Derek Minor released a new music video on
Monday for his song “Free”, which he wrote on the
night that video of Alton Sterling’s death surfaced online.
Alongside the video, Minor published a blog post about what inspired the visual — American
division. Both are below.
In 2006, the first video I remember seeing online
was “Afro Ninja.” An athletic black man with an afro
glares into the camera with the confidence of 10
Kanye Wests. He gives a sneer and attempts a
backflip that ends in a face plant of epic
What got me was he tried to get up and finish a routine that I’m sure he’s practiced
several times. He spins his nunchucks but
eventually falls off screen and into my brain’s
archive of laugh out loud. Oh, the joy of
As time has progressed, we’ve seen more content uploaded to the Internet every day. Along with the
funny, we’ve also seen some of the darker side of
humanity archived on the Internet. But it was a few
weeks ago that I received a very disturbing one. A
friend sends me a link along with a text that said
“Not Again.” It was the video of the death of Alton Sterling. My heart sank. I told my wife that I needed
to go to the studio. She knows that’s my safe place.
I just intended on messing around on the
keyboard but 3 hours later, the song “FREE” was
mastered and on Soundcloud.
mastered and on Soundcloud.
Who knew that in the next days we’d see the death of Philando Castille, the death of police officers in
Dallas and Baton Rouge, and international terror.
I don’t want to take this time to unpack the
complexities of racial biases in America. I wrote
about that in a blog called “The Case for Love.”
following the death of Mike Brown. But what is apparent is that there is a real problem. Our United
States are not “United” but untied. We must accept
that. Accepting that there is a real problem is the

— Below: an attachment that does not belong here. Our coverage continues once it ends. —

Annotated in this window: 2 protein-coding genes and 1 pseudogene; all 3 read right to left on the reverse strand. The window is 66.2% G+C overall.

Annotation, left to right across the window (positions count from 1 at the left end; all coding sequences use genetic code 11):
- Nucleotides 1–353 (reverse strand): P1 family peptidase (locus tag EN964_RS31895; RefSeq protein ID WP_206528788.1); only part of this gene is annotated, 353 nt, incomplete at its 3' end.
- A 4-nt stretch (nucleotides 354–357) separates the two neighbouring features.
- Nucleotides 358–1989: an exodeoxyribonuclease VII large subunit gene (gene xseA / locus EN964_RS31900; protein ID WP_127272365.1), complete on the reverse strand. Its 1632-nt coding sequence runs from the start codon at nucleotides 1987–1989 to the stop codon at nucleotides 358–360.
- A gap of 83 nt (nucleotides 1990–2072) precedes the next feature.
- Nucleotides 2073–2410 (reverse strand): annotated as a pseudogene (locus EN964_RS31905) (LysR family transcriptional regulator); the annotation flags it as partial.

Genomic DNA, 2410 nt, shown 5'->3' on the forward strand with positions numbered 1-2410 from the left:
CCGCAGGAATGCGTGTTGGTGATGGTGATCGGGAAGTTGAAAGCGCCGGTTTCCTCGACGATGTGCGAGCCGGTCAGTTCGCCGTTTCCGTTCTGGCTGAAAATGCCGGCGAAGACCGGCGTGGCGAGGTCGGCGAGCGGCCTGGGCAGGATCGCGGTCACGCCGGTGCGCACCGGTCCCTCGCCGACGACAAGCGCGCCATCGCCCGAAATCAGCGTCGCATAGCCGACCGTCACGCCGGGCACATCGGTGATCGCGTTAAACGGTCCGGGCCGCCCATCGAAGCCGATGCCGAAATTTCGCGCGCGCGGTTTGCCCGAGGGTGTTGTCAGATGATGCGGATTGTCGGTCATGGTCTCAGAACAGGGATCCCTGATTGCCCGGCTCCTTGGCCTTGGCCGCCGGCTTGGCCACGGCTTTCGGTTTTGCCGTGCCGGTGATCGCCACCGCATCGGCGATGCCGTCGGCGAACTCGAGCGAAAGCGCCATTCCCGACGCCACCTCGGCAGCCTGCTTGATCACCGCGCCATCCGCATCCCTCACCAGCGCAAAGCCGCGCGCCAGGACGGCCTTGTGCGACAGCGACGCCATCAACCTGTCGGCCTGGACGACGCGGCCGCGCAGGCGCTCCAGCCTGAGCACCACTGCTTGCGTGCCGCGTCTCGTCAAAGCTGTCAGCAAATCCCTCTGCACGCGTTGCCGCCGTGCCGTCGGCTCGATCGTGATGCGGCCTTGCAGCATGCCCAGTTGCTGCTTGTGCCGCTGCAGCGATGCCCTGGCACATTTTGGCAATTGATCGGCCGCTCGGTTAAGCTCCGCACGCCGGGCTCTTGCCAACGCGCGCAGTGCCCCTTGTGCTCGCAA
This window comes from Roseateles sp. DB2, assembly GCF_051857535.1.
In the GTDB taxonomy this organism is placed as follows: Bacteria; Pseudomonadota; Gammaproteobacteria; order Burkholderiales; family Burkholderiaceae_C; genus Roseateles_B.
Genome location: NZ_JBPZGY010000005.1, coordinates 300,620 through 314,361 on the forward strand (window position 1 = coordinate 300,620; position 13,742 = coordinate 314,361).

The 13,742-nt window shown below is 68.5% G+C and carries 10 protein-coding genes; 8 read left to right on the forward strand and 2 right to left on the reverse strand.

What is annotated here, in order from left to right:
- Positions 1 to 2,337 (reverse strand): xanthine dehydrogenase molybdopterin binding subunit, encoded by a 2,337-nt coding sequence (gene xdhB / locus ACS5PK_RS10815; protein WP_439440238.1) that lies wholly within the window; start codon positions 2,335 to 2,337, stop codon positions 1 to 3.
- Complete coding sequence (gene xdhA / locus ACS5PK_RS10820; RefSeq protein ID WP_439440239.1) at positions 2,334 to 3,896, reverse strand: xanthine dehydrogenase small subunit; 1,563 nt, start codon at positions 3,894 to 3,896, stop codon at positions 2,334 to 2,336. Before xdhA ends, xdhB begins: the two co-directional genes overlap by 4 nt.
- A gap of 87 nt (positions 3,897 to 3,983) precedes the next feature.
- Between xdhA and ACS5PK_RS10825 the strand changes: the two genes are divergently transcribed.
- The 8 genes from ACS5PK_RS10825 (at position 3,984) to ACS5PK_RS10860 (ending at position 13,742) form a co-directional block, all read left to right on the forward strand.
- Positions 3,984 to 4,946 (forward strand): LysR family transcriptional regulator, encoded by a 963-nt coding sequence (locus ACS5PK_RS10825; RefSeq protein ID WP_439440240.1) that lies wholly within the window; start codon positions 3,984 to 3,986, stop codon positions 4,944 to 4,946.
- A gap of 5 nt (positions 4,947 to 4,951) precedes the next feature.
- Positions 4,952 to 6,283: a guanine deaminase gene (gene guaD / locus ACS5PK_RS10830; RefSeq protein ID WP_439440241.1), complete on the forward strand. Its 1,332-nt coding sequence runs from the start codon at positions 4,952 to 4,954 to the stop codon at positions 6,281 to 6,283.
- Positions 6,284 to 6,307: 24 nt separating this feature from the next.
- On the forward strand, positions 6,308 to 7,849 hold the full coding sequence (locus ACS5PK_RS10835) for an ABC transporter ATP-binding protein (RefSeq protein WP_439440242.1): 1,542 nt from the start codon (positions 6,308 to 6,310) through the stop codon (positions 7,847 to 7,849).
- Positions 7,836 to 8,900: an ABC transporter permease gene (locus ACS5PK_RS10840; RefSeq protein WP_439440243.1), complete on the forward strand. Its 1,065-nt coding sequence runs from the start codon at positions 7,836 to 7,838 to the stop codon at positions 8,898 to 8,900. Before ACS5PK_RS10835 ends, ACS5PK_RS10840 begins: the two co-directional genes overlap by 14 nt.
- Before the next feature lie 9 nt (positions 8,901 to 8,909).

first step in finding a solution. It’s not a black
problem. It’s not a white problem. It’s an American
problem. We don’t need sensationalized politicians using these problems as a platform to gain power.
We need real reform, real solutions and it starts with
ALL of us.
I wanted to bring that idea to life in the music video
for my song “FREE.” I think our country has been
sleep. We’ve been too preoccupied with ourselves to be “United.” Right now emotions are high and
everyone wants change. What do we do?
What do we do?
To be honest, I don’t know. These issues are so
complex and deep rooted that I dare not
arrogantly boast that I have the answer. I do know
this: Clearly, the answer isn’t vigilante justice. We
have a justice system for a reason and if individuals
begin to become our own judge, jury, and executioners then chaos ensues.
I know the
answer isn’t silence. Many have said, for the sake of
unity, I should be quiet. There are big problems
with that statement. For starters, We aren’t unified.
Just look around and you’ll see that as a truth.
Silence only affirms a false sense of everything being ok, simply because those that are hurt aren’t
being heard. That allows their fear, pain, and
oppression to not inconvenience us. We must
know the answer isn’t ignoring the problem. You
don’t ignore cancer. Although, you may not see the
effects of it right away, it will kill you if not removed from the source. What we are seeing is cancer
ignored and buried away in hopes that it will heal
itself. It won’t.
We have a diverse country with scores of
differences. We have so many cultures that have
added so much to our great nation. We don’t agree on everything but we must find common ground
and begin real dialogue at the federal, state, and
human level. After dialogue, we need action at the
federal, state, and human level. We don’t have all
the answers but if there’s going to be change, I’m
convinced we have to find it TOGETHER.